London-based activist TCI Fund Management has fired off a letter to Safran SA expressing its “strong opposition” to the French aerospace supplier’s planned $9 billion acquisition of Zodiac Aerospace, which makes interiors for airplanes. The hedge fund headed by Christopher Hohn asserts Safran is “overpaying” for a “troubled” business. Hohn, who owns 4 percent of the shares, says he will oppose the deal and launch a campaign to convince other shareholders to vote “no.” The hedge fund manager claims Zodiac is worth one-third less than Safran is proposing to pay. He also laments that Safran will wind up with a huge amount of debt. TCI calls on the board to give Safran shareholders a vote on the deal. “The board has intentionally decided to hold the merger vote after a successful tender offer because effectively it will force Safran shareholders to vote in favor of the merger even if they object to the overall transaction,” Hohn states in the letter. “This is a cynical and outrageous attempt to force Safran shareholders to vote for a merger they may not really want.” Hohn’s opposition to the deal is sort of a déjà vu. Back in late 2012, he publicly warned Safran not to do any additional deals. Last year TCI was one of the best performing activists, posting a 13.5 percent gain.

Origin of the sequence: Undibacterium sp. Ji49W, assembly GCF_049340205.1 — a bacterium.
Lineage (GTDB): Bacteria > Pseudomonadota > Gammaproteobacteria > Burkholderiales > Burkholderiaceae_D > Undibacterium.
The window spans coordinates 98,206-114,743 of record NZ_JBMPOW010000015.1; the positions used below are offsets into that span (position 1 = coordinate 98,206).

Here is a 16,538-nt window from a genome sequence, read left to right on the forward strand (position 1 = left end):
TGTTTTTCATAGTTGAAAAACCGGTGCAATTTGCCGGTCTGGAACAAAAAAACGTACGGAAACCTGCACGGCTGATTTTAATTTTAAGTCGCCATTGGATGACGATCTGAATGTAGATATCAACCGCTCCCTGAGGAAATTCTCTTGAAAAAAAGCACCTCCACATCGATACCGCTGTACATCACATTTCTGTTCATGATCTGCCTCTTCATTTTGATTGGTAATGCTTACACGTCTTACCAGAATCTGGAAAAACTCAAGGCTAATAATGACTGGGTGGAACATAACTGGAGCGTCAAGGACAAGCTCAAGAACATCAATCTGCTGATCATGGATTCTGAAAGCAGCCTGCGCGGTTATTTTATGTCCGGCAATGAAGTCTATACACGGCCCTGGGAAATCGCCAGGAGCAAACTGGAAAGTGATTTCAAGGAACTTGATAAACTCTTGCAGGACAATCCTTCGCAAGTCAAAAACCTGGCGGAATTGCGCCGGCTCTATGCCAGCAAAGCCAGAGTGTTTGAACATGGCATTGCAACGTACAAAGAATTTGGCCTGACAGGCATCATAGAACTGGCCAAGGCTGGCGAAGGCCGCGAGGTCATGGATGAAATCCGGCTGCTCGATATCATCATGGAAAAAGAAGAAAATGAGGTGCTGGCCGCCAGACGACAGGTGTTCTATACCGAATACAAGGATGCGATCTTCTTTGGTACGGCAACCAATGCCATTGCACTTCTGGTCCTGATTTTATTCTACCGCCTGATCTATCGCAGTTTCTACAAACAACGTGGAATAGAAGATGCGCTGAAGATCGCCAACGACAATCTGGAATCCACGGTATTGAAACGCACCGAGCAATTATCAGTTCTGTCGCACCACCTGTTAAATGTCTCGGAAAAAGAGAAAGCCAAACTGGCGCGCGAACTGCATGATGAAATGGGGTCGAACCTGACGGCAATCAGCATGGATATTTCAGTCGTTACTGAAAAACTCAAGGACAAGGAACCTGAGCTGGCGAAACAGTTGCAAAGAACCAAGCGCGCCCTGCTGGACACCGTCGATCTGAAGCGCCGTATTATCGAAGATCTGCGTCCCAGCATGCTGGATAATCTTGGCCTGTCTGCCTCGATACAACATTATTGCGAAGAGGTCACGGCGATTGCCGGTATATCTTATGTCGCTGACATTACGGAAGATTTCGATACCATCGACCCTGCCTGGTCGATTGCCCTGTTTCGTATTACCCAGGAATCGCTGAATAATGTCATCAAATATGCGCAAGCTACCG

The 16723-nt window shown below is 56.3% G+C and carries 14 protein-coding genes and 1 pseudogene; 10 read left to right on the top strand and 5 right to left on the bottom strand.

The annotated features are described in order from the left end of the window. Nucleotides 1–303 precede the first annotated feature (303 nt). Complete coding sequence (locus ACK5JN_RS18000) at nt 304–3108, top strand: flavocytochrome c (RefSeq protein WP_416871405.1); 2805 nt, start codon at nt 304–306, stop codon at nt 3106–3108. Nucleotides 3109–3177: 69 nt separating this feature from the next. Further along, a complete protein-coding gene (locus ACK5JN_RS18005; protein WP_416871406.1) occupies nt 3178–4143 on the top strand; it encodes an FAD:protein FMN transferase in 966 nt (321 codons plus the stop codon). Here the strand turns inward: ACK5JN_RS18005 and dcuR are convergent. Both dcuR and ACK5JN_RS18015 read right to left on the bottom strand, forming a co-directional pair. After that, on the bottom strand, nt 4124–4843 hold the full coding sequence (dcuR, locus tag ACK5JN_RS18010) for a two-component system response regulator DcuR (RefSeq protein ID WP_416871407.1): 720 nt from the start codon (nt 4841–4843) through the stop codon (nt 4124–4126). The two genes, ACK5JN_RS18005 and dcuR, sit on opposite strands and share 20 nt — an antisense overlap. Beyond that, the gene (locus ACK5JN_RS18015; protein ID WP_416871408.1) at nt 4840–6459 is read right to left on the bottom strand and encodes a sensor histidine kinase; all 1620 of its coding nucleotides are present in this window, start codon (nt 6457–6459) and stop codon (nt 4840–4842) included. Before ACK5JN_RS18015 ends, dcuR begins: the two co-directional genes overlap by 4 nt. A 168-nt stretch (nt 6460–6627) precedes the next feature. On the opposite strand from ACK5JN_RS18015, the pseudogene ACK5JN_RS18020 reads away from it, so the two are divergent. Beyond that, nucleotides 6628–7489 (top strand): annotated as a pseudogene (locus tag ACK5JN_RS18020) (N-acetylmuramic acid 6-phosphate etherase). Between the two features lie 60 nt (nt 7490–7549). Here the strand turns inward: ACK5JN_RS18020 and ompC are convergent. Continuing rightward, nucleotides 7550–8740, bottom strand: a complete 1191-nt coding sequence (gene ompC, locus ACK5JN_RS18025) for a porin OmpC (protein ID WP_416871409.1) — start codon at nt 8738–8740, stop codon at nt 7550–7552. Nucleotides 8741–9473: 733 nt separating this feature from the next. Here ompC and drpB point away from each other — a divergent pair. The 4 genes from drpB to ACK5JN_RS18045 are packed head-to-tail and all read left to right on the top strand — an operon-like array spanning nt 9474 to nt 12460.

At least two investment banks raised their price targets for Restaurant Brands International after reports the fast-food company is mulling an acquisition of Popeyes Louisiana Kitchen. UBS raised its target from $55 to $60 and maintained its “Buy” recommendation, while Credit Suisse lifted the target from $45 to $53, but kept its “Neutral” rating on the stock. Credit Suisse is concerned that Restaurant Brands, which owns Burger King and Tim Hortons may slow down plans to pay down preferred securities if it does a deal. It also raised growth concerns about Tim Hortons, a sort of Dunkin’ Donuts competitor. Bill Ackman’s Pershing Square Capital Management is by far the largest shareholder of Restaurant Brands. Others hedge funds that count the stock among their largest holdings include Valiant Capital Management, Valinor Management and Suvretta Capital Management.
Israel Englander’s Millennium Management has tapped Morgan Stanley’s global head of equities trading, Peter Santoro, to head up its equities trading operation, according to Bloomberg. He replaces Hyung Soon Lee, who left the multi-strategy firm last year. Santoro was promoted to his equities trading position at the investment bank in January 2016. Earlier this year, Michael Gelband left Millennium as its global fixed-income chief.
The average hedge fund was up 1.4 percent in January, according to Preqin’s All-Strategies Hedge Fund benchmark. This is the best monthly performance since April 2006. Most strategies were in the black, gaining between 1 percent and 2 percent. However, commodity trading advisors (CTAs) were down for the month, losing 0.6 percent. Hedge funds, on average, have been profitable for 10 of the past 12 months.